NextStar Carbon Fiber Concrete Stitch Kit
15 Pre-Tensioned carbon Fiber Concrete stitches and Epoxy kit New Version 2022
The NextStar Concrete Stitch is comprised of high-tensile strength carbon fibers that have been pre-tensioned during manufacturing. This makes it ideal for concrete wall crack reinforcement repair to provide the least movement and highest tensile support. typically used for concrete crack repair and reinforcement, concrete floors, foundation walls, swimming pools, and any poured concrete that needs reinforcement. Typically installed 12-24 inches apart, this stitch is stronger than traditional concrete staples, and is easy to install. This structural crack stitching and reinforcement system is a pre-impregnated, unidirectional pre-tensioned carbon fiber stitch for structural reinforcement for crack stitching. It is used usually in conjunction with an Epoxy injection or other structural crack injection methods. The concrete stitch has more than twice the surface area compared to staples, which helps it create a stronger and more effective bond.
What Does the NextStar Stitch kit include?
15 Carbon Fiber pre-tensioned Stitches
1 450ml of Carbon Fiber Epoxy
Instructions and Gloves
Special dispensing tools are not required You will need these tools to apply
Hand grinder with a Diamond Turbo Blade
Solutions for concrete reinforcement using Carbon Fiber Stitches
Ideal for foundation repair of poured Concrete Foundation Walls with diagonal or vertical wall cracks.
Concrete shop or garage floors before coatings are applied will prevent future re-cracking
Pool deck and structure repair
Often Used with Epoxy crack injections
When concrete movement is required to be stopped.
Reinforce concrete cracked retaining walls
Advantages of NextStar Carbon Fiber Stitches
Fast Easy Installation
No epoxy applicator is needed
Will not corrode
Higher strength than the concrete
Spacing is typically installed at 9" - 16" inches apart
Concrete reinforcement across cracked concrete
Pre-stressed carbon for maxim performance
How strong are Carbon Fiber Stitches?
Carbon fiber is 10x stronger than steel. The holding strength of Carbon Fiber Stitches or even Stainless Steel Staples in concrete is a function of the surface bonding area and not so much the tensile capabilities of a stitch or staple. The concrete will fail before a staple will, So the best reinforcement is to have the most surface bonding area for long-term results.
What gives the best concrete stitching repair?
The product that has the most reinforcement has the most carbon surface area!
See the list of our competitors with concrete surface area and differences in products. Square Millimeter = Sq.mm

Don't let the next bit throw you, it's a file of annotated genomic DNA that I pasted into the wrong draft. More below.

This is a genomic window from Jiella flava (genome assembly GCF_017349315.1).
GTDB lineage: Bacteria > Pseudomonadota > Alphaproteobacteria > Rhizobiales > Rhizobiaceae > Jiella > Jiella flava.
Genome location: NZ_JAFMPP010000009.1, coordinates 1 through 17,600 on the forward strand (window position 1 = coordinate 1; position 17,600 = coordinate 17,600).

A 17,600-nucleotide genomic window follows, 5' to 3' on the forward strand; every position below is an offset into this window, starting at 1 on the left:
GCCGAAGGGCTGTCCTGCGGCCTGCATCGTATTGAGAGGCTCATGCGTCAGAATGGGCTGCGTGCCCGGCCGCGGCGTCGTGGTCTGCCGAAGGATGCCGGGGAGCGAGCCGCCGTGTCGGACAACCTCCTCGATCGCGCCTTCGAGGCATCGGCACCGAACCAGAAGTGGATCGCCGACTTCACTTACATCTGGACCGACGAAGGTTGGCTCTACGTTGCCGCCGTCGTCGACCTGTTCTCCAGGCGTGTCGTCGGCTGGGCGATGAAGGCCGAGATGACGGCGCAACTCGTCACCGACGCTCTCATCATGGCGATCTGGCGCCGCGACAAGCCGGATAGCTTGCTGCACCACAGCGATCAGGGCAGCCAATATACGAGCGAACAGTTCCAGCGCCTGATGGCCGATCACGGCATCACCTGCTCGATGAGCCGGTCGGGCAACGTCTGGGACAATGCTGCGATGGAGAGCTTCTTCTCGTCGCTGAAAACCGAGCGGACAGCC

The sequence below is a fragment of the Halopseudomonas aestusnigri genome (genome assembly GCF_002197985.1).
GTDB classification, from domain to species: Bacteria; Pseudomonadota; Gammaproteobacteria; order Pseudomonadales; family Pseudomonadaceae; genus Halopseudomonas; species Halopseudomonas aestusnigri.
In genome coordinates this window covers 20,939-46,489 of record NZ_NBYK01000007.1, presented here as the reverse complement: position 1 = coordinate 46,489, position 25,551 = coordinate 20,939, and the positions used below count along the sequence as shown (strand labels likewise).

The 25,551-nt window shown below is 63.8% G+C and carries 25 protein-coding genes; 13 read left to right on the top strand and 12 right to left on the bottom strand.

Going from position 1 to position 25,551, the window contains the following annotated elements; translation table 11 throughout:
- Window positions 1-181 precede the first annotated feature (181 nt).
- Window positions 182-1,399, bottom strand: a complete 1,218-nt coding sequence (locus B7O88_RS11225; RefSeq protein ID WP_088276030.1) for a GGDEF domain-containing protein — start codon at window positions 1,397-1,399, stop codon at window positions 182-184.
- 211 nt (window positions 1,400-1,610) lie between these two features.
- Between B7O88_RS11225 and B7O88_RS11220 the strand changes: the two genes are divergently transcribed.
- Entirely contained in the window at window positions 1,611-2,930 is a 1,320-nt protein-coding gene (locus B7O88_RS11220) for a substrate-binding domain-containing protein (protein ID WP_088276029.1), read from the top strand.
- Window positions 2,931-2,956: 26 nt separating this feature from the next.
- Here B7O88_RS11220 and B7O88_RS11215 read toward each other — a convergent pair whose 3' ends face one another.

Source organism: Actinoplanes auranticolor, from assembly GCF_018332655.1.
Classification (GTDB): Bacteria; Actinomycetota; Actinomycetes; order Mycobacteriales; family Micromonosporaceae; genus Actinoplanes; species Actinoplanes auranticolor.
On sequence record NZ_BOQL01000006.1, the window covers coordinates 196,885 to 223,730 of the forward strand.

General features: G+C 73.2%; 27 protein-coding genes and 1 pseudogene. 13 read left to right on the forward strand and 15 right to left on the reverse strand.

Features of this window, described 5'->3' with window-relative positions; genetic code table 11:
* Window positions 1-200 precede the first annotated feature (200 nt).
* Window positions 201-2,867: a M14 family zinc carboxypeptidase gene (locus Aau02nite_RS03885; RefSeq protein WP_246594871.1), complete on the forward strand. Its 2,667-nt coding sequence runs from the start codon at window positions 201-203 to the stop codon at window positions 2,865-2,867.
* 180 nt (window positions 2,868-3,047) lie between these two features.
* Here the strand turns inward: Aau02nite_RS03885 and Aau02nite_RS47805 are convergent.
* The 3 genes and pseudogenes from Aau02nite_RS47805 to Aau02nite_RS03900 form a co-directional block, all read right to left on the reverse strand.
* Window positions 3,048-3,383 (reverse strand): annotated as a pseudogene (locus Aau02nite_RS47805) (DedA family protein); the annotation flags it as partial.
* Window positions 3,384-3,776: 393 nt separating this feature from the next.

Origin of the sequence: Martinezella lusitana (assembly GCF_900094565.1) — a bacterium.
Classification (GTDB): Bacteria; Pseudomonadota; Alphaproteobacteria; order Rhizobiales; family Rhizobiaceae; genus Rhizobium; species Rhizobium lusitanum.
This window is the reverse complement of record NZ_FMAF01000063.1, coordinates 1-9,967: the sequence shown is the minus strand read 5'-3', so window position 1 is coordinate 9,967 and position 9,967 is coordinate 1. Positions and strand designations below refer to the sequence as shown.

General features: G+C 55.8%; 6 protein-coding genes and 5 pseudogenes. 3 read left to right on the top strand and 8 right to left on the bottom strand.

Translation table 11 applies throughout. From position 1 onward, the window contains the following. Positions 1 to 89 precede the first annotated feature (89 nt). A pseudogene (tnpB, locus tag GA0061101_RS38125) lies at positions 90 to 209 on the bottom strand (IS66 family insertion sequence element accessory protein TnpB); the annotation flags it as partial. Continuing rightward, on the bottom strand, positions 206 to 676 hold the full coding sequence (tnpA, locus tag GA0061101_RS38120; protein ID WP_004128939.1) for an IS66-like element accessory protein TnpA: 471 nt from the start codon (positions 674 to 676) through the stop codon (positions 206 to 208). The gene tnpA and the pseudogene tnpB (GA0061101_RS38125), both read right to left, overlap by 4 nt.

Nextstar Carbon Fiber Stitch 448 Sq.mm
Steel Staple Staple (3 Sides) 187 Sq.mm
Fortress Staple (Only bonded one side) 168 Sq.mm
Fortress Grid Stitch 95 Sq.mm
Rhino Crack Lock 300 Sq.mm
Stitch Dog 60 Sq.mm
VIDEO Installation Steps
Step 1. Cut 12in long 1.5 in deep slot Step 2. vacuum & remove dust from slot. Step 3. Mix Epoxy by hand no special tools are needed. Step 4. Butter Carbon Fiber Stitch. Step 5. Trowel epoxy into the cut slot. Step 6. Install Stitch and trowel surface out, and let cure. The Evolution of the Concrete Staple Stitch
The concrete staple, also known as the concrete stitch, is a method used to repair cracked or damaged concrete structures. The process involves drilling holes on either side of the crack and inserting a staple or stitch made of metal or composite materials, which is then anchored to the concrete using epoxy or other adhesive.
The concept of the concrete staple dates back to the 1960s, when it was first introduced as a means of repairing concrete dams. Over the years, the design and materials used in the staples have evolved, and today, there are several types of staples and stitches available.
One of the earliest designs was a U-shaped metal staple, which was inserted into the drilled holes and anchored to the concrete using grout or cement. However, this design had limitations as it could only be used on relatively narrow cracks and was not effective in preventing further cracking.
In the 1980s, composite materials such as carbon fiber and fiberglass were introduced as an alternative to metal staples. These materials offered higher strength-to-weight ratios and improved flexibility, allowing them to conform to irregular surfaces and accommodate movement in the structure.
Today, there are several types of staples and stitches available, including plate staples, which are larger and offer a greater surface area for bonding, and helical stitches, which are twisted or spiraled to increase their resistance to bending and tension.
Overall, the evolution of the concrete staple or stitch has been driven by the need to develop more effective and efficient methods of repairing concrete structures. The use of composite materials has played a significant role in improving the strength, flexibility, and durability of these repairs.